CUED Publications database

Emergence of homeostatic epithelial packing and stress dissipation through divisions oriented along the long cell axis.

Wyatt, TPJ and Harris, AR and Lam, M and Cheng, Q and Bellis, J and Dimitracopoulos, A and Kabla, AJ and Charras, GT and Baum, B (2015) Emergence of homeostatic epithelial packing and stress dissipation through divisions oriented along the long cell axis. Proc Natl Acad Sci U S A, 112. pp. 5726-5731.

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Abstract

Cell division plays an important role in animal tissue morphogenesis, which depends, critically, on the orientation of divisions. In isolated adherent cells, the orientation of mitotic spindles is sensitive to interphase cell shape and the direction of extrinsic mechanical forces. In epithelia, the relative importance of these two factors is challenging to assess. To do this, we used suspended monolayers devoid of ECM, where divisions become oriented following a stretch, allowing the regulation and function of epithelial division orientation in stress relaxation to be characterized. Using this system, we found that divisions align better with the long, interphase cell axis than with the monolayer stress axis. Nevertheless, because the application of stretch induces a global realignment of interphase long axes along the direction of extension, this is sufficient to bias the orientation of divisions in the direction of stretch. Each division redistributes the mother cell mass along the axis of division. Thus, the global bias in division orientation enables cells to act collectively to redistribute mass along the axis of stretch, helping to return the monolayer to its resting state. Further, this behavior could be quantitatively reproduced using a model designed to assess the impact of autonomous changes in mitotic cell mechanics within a stretched monolayer. In summary, the propensity of cells to divide along their long axis preserves epithelial homeostasis by facilitating both stress relaxation and isotropic growth without the need for cells to read or transduce mechanical signals.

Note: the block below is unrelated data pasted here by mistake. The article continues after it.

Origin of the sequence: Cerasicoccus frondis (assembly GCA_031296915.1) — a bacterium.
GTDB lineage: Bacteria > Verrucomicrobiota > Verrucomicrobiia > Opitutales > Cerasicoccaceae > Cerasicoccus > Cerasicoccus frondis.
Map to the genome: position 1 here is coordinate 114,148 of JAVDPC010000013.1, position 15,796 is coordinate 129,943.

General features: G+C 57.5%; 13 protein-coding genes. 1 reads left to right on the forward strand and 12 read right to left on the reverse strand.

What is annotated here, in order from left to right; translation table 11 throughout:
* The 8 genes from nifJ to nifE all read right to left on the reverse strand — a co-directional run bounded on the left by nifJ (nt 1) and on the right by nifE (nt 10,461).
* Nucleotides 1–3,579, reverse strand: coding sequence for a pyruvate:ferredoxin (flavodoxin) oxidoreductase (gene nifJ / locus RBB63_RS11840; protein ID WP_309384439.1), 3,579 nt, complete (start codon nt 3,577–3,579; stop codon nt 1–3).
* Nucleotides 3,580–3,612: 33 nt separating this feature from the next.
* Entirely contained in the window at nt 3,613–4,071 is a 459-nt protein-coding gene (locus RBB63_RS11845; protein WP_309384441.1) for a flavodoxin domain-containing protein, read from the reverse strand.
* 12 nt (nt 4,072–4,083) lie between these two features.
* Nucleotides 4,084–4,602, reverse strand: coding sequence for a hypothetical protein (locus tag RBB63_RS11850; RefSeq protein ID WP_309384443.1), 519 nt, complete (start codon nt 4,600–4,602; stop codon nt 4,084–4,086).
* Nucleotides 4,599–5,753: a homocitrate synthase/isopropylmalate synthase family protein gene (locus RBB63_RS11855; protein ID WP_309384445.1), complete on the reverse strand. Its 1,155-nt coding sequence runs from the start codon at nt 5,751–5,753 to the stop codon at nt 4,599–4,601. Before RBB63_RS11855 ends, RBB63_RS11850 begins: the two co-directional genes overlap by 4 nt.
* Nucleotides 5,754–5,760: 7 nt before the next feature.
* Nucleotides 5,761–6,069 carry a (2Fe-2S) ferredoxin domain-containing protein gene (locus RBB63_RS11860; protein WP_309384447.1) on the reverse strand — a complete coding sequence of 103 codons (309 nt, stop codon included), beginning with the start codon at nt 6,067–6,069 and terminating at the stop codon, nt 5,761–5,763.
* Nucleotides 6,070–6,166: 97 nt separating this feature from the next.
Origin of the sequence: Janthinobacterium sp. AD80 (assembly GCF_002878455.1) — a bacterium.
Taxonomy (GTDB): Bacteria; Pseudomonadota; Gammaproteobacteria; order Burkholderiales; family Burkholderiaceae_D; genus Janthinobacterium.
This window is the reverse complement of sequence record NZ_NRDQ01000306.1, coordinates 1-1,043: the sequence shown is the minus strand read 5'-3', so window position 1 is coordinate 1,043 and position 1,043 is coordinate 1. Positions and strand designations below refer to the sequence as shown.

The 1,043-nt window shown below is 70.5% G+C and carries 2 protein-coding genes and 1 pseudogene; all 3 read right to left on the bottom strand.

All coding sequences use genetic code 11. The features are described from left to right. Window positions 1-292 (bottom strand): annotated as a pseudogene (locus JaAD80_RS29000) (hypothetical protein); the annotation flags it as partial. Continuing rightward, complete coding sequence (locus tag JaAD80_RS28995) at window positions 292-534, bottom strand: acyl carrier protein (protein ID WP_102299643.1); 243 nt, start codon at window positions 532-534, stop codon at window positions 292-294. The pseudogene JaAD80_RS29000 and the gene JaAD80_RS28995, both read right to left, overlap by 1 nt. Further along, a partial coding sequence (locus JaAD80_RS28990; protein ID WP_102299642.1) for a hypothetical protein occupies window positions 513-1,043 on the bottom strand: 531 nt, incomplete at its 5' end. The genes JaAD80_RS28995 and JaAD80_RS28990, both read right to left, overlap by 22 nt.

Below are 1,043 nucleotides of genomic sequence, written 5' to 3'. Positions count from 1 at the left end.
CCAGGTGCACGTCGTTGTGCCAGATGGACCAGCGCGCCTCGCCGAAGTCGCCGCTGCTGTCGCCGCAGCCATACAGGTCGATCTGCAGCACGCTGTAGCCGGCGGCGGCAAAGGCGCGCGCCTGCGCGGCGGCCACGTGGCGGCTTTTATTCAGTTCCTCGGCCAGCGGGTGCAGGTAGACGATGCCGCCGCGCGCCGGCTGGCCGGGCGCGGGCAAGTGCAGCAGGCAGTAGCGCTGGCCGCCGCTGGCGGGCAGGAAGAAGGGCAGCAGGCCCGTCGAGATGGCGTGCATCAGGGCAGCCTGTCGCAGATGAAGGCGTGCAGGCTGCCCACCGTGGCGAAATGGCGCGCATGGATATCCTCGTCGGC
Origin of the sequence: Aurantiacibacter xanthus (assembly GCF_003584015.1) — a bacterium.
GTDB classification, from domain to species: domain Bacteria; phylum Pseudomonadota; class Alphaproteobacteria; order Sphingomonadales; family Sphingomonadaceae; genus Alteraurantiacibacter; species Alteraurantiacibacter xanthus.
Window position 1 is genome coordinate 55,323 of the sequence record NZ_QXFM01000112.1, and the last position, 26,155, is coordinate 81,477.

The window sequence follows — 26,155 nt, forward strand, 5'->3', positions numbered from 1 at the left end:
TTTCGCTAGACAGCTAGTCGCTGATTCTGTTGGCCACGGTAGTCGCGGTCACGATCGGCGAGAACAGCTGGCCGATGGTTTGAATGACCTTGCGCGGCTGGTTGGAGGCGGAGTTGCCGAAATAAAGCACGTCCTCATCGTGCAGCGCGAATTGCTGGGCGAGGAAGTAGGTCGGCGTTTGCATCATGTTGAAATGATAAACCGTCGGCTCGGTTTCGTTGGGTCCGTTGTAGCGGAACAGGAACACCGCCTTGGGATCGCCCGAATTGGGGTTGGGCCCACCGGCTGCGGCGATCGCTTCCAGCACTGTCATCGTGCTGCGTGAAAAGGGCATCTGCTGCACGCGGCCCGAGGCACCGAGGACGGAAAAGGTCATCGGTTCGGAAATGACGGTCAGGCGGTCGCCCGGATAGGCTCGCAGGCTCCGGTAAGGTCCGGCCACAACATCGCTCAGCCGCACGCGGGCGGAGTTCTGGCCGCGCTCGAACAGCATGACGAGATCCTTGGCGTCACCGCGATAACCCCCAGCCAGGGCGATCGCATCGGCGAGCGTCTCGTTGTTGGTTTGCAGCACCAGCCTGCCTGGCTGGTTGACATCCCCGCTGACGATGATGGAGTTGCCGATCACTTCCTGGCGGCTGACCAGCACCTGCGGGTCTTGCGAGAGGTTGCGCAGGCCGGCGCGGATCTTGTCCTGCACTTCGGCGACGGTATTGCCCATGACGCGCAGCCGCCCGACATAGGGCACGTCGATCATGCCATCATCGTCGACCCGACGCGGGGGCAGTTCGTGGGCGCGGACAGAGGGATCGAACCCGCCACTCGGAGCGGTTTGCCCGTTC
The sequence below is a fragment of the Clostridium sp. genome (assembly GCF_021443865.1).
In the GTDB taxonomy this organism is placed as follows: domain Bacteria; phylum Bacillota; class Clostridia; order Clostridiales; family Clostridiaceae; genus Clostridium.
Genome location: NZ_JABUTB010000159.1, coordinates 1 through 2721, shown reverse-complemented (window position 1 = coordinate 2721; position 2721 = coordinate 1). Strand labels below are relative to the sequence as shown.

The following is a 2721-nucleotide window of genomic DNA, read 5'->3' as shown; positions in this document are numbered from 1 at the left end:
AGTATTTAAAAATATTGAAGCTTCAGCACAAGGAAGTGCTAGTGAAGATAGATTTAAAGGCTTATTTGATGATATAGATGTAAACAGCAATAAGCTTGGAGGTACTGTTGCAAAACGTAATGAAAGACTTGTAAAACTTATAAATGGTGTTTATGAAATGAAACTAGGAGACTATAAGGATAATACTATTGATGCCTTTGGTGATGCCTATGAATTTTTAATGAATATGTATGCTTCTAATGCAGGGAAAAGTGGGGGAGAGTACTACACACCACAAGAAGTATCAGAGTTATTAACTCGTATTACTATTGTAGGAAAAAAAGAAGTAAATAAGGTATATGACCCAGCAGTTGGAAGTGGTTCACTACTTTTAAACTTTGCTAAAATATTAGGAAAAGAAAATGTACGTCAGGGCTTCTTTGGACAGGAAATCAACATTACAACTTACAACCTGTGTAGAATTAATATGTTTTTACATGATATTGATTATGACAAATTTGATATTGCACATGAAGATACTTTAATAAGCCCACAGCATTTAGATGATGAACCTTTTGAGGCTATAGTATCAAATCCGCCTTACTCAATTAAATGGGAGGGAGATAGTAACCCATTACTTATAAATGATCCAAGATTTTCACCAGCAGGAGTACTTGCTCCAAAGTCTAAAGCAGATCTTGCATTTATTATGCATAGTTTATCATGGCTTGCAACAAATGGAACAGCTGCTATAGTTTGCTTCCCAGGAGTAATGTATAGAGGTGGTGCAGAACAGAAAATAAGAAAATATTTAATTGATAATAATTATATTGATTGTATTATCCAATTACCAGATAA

Item Type: Article
Uncontrolled Keywords: cell division mechanical feedback mitotic rounding morphogenesis quantitative biology Animals Cadherins Cell Division Cell Shape Dogs Epithelial Cells Epithelium Green Fluorescent Proteins Homeostasis Madin Darby Canine Kidney Cells Mitosis Morphogenesis Software Stress, Mechanical
Subjects: UNSPECIFIED
Divisions: Div C > Biomechanics
Depositing User: Cron Job
Date Deposited: 17 Jul 2017 19:07
Last Modified: 23 Nov 2017 03:38
DOI: